How To Make Exceptional Staffing Decisions

One of the most important things a leader can do is staff their department to deliver. A leader's job is not to know it all. A leader without anyone on their staff who can design a recruitment strategy better than they can or who is better at [fill in the blank] than they are, is not doing their job.

More telling than seeing who a leader selects for a position is taking a look at who they did not.

It's comfortable, and easy, for leaders to select people like themselves or like others on their staff. It's not a stretch for a leader to evaluate a candidate's skills against need, traits against culture, and like-ability against team dynamics. Nor is it a stretch to consider experience and accomplishments to predict (re: crystal ball) contribution and initiative.

The interview, evidence of performance, references, and yes, even instinct, indicate to the leader that there is one person for the job. It all fits except for one thing and this is the one thing could make the difference between a solid selection and an exceptional one. For some leaders, herein lies the stretch.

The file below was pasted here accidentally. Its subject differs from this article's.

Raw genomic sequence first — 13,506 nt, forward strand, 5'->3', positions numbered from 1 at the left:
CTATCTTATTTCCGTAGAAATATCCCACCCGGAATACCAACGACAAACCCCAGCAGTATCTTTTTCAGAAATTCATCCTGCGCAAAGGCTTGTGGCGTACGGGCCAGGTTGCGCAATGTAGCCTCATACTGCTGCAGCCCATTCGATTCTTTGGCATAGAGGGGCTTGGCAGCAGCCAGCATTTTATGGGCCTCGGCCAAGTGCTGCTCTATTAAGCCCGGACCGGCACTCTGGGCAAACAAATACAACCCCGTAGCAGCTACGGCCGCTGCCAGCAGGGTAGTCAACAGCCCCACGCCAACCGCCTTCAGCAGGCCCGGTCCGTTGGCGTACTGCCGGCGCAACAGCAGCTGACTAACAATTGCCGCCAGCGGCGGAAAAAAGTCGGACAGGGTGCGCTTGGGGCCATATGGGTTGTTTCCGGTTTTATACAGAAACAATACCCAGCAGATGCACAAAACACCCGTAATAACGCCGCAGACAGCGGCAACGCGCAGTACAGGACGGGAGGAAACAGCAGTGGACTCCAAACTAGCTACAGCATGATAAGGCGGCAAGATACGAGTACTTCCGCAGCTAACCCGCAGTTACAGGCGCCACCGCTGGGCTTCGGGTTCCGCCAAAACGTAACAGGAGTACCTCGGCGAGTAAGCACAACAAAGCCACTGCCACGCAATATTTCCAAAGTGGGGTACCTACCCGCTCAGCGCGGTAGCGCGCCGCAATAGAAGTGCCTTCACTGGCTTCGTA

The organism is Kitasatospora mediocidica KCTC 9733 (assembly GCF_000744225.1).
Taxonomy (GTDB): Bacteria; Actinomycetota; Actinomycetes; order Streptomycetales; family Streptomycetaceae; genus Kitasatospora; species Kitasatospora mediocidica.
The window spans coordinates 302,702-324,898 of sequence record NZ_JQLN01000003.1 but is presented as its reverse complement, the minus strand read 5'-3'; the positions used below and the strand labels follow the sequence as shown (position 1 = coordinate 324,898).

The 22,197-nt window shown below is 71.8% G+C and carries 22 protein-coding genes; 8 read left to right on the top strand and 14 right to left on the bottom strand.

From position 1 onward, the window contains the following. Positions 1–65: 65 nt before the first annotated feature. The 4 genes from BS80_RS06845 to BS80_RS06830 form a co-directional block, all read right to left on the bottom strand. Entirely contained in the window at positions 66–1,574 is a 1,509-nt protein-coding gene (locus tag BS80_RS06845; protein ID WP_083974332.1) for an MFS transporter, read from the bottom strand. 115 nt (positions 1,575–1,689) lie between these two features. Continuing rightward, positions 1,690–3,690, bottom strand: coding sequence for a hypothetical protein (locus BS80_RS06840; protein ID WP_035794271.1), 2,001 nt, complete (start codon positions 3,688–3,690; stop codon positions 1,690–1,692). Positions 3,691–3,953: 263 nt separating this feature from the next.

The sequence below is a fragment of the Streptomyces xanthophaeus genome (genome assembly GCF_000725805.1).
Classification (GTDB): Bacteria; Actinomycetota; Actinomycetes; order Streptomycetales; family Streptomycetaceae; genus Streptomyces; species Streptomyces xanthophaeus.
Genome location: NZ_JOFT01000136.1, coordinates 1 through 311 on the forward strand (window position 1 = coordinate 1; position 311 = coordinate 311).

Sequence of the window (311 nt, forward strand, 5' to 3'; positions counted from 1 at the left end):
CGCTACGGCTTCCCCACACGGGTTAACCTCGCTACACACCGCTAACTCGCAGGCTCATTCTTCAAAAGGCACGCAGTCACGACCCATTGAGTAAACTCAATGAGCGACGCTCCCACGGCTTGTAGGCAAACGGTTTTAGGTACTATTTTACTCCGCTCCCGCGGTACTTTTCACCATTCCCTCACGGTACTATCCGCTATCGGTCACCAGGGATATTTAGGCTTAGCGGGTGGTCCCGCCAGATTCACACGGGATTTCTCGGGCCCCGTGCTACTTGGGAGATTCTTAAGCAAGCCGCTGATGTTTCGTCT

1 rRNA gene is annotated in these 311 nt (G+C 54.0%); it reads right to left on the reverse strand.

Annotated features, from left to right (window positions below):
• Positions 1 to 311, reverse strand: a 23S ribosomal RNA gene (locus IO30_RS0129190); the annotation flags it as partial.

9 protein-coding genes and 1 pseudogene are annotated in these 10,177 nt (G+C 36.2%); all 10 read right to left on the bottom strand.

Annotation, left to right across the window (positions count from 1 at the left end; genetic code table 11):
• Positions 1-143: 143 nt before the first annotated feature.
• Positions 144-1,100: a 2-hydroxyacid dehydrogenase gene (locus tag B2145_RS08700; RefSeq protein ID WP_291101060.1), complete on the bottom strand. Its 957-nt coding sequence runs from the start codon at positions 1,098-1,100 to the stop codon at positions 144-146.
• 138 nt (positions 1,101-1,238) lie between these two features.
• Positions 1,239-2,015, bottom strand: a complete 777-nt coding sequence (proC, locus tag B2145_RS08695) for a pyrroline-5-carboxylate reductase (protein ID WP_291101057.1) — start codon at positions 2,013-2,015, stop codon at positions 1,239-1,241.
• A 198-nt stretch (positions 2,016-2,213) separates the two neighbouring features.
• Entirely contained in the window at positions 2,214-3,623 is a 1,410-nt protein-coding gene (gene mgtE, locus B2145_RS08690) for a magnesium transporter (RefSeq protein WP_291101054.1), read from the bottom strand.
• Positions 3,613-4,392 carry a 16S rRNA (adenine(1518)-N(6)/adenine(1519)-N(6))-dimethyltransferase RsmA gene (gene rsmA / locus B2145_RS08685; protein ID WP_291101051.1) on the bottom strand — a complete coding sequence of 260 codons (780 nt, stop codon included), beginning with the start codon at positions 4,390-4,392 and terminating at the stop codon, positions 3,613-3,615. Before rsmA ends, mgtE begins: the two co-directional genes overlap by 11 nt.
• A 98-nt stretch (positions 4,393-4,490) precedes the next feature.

Once the skills and culture fit boxes are checked and it's time for a leader to make a decision, the questions begin to flow (admit it, you've thought it too): can I manage this person who is older/younger than me, will they test or stretch my leadership skills, what if . . . he has ideas I hadn't thought of, she wants my job (and she'd be good at it too), he'll fill in a much needed gap and people will realize that I had not, she'll raise the bar and others will be threatened, or [fill in the blank].

These questions have absolutely nothing to do with the candidate and everything to do with the leader.

It's a fact. We are human, we get pushed out of our comfort zone and we feel threatened. Take it from someone who succumbed to the madness, let the good ones get away, and has lived to tell about it. Acknowledge the discomfort but don't let it drive your decision making process. Some of my best staffing decisions were made from outside my comfort zone.

How about you?


Photo credit iStock Photo